Docket No. 2423.
December 5, 1939.
APPEAL from an order of the Superior Court of Riverside County denying motion for the issuance of an execution. O.K. Morton, Judge. Reversed.
The facts are stated in the opinion of the court.
F.D.R. Moote and Best Best for Appellant.
Kelley Hews for Respondent.
This is an appeal from an order denying a motion to issue an execution on a judgment.
On September 14, 1925, in an action for divorce plaintiff was awarded $150 a month for her support and maintenance. Payments in full were made regularly by defendant until November 1, 1932. He thereafter paid $100 per month from that date to August 1, 1937, upon the promise "that as soon as business conditions improved he would make up his back payments". No payments were made for the months of August, September and October, 1937. When the petition to issue the execution was filed on February 24, 1938, it was claimed and not denied that there was $3,300, besides accrued interest, unpaid on the judgment.
Defendant admitted that since the divorce he had accumulated property of a value, above incumbrances, in excess of $30,000. He admitted placing title to the major part of this property in the name of his brother and that it was later transferred to his second wife. He claims this last transfer was for a valuable consideration. He had other property of small value standing in his own name.
Defendant testified that his wife was ill and that he was not in good health; that he was a practicing physician engaged in the general practice of medicine in Banning, California; that his income from his practice had been greatly reduced. We find no statement of his net earnings nor of his net income, if any.
 Defendant urges that the affidavit of plaintiff supporting the petition for the issuance of the execution was defective in that it did not sufficiently set forth the reasons for failure to proceed in compliance with the provisions of section 681 of the Code of Civil Procedure and that such failure to set forth such reasons was sufficient ground for denial of the motion. (Sec. 685, Code Civ. Proc.)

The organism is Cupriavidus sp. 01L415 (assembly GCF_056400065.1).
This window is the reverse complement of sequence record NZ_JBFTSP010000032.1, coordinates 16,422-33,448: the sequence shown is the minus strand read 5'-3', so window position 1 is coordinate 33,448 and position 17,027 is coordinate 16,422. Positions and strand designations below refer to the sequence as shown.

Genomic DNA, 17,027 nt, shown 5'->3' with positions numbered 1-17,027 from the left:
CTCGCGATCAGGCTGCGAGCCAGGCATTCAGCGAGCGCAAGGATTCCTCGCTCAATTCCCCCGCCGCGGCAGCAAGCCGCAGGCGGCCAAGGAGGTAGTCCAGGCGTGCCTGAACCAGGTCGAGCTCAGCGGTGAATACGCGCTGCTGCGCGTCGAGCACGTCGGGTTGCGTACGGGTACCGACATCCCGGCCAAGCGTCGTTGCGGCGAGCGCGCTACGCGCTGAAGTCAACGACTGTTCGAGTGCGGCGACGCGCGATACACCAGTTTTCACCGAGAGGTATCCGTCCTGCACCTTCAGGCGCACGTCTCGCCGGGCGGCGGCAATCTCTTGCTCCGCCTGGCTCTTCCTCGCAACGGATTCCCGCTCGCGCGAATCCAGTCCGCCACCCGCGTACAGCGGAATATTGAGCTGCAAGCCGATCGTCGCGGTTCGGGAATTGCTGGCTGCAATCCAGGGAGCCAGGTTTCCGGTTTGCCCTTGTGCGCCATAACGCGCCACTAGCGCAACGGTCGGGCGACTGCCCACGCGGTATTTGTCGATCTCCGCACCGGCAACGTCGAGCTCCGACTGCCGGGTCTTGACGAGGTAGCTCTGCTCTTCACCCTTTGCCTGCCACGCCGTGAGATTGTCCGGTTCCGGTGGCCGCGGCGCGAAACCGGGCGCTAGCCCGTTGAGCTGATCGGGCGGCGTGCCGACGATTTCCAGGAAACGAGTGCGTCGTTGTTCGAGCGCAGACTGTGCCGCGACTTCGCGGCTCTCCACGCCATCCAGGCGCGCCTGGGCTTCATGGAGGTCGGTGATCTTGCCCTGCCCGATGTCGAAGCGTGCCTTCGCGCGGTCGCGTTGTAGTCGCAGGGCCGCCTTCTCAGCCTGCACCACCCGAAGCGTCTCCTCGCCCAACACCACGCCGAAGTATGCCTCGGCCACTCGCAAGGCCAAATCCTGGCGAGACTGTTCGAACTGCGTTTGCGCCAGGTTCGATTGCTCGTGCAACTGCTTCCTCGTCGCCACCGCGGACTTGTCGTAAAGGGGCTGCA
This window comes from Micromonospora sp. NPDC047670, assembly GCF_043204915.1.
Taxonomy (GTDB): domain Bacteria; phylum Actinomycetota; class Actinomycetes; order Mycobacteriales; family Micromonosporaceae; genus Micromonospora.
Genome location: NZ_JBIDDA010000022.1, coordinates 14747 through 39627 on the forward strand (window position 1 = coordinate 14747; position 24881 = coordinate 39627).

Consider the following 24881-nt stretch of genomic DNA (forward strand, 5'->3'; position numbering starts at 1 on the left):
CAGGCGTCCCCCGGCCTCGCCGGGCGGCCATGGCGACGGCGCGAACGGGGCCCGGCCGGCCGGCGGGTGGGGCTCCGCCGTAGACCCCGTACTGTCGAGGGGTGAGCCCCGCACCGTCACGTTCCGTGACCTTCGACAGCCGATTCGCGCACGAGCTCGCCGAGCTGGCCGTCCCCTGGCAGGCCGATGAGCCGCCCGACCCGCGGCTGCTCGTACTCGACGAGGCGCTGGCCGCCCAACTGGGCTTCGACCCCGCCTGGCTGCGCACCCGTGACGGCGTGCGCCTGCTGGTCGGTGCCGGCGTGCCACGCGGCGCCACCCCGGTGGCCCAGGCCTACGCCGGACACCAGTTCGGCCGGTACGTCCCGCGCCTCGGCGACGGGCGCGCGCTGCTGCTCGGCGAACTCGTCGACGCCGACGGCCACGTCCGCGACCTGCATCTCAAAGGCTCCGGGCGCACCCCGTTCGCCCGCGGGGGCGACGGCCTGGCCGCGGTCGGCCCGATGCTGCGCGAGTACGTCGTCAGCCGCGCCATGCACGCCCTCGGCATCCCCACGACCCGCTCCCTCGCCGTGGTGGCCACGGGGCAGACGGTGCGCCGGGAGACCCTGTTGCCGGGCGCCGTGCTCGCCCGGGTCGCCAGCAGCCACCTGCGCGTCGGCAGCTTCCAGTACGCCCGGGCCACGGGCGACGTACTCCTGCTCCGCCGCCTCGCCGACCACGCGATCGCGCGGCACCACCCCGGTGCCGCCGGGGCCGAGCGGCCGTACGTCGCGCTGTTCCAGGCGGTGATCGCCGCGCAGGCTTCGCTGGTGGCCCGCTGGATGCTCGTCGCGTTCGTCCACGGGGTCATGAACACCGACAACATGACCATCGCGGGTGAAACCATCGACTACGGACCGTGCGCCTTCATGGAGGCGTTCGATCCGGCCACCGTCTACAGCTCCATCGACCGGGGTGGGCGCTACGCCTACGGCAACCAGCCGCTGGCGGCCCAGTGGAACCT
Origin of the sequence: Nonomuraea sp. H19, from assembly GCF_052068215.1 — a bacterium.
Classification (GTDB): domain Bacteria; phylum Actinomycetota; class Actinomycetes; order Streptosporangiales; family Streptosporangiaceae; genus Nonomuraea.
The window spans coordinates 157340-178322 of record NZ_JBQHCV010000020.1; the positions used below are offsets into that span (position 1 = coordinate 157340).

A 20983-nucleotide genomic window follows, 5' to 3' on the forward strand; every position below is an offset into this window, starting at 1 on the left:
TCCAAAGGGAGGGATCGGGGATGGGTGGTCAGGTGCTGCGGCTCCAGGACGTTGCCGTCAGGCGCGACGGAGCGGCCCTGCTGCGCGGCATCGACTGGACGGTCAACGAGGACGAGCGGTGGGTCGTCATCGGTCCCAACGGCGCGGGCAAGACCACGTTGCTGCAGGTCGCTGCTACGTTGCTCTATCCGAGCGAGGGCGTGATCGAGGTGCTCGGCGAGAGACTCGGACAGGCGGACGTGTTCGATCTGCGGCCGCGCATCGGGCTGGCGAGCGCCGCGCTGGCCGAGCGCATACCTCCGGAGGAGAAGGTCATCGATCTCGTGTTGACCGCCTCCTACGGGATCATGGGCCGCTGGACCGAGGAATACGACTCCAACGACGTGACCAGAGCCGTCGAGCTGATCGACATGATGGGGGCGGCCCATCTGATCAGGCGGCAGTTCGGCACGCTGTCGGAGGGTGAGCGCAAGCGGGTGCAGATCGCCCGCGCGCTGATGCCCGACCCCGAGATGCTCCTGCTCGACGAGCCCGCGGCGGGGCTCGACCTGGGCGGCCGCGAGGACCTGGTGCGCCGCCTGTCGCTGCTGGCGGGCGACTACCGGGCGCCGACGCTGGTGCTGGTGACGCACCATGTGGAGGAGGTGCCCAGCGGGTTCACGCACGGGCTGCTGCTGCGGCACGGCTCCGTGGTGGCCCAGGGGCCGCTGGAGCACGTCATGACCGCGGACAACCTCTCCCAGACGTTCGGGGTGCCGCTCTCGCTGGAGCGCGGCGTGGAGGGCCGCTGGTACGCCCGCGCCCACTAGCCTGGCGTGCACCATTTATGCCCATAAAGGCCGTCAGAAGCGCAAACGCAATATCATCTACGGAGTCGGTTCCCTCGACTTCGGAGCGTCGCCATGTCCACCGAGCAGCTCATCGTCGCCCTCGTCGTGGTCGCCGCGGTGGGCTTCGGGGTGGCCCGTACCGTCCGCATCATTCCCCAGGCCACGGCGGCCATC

Under the facts of this case we regard the affidavit as sufficient in this respect. Section 685 of the Code of Civil Procedure has to do with the enforcement of judgments after the lapse of five years from the date of their entry. The section requires reasons to be set forth why the judgment was not enforced within the five years. In the instant case the five years after the entry of judgment expired in 1930. The judgment was payable in monthly instalments. All instalments were paid promptly as they fell due up to August 1, 1932, almost seven years after the entry of judgment.  Execution cannot issue on such a judgment until after default in the payment of an instalment and the statute of limitations does not commence to run until such default. ( DeUprey v. DeUprey, 23 Cal. 352; Gaston v. Gaston, 114 Cal. 542 [46 P. 609, 55 Am. St. Rep. 86]; Harlan v. Harlan, 154 Cal. 341 [ 98 P. 32]; Yager v. Yager, 7 Cal. (2d) 213 [ 60 P.2d 422]; Shields v. Superior Court, 138 Cal.App. 151 [ 31 P.2d 1045].) Thus it clearly appears from the affidavit that the judgment was not enforced by writ of execution within five years from the date of its entry because performance of its terms by defendant rendered further enforcement impossible. This is a clear and convincing reason for nonenforcement of the judgment by execution within the five-year period. It certainly should have satisfied the requirements of section 685 of the Code of Civil Procedure and should have left no question to be determined that involved any discretion on the part of a judge.
 Defendant relies on the case of Williams v. Goodin, 17 Cal.App. (2d) 62 [ 61 P.2d 507], where it appeared that the defendant was in poor health and an order refusing to issue the execution after the five-year period was affirmed. There was a vigorous dissenting opinion filed by Mr. Presiding Justice Houser, now Associate Justice of the Supreme Court. In two later cases the dissenting opinion was approved and followed. (See, McClelland v. Shaw, 23 Cal.App. (2d) 107 [ 72 P.2d 225]; Passow v. Bell, 27 Cal.App. (2d) 360 [ 81 P.2d 224].) We therefore conclude that the views expressed in the dissenting opinion expresses the majority view in California.
That a motion for the issuance of execution after the lapse of five years after its entry is addressed to the sound discretion of the trial judge cannot be doubted. (See cases cited in McClelland v. Shaw, supra, pp. 109, 110.)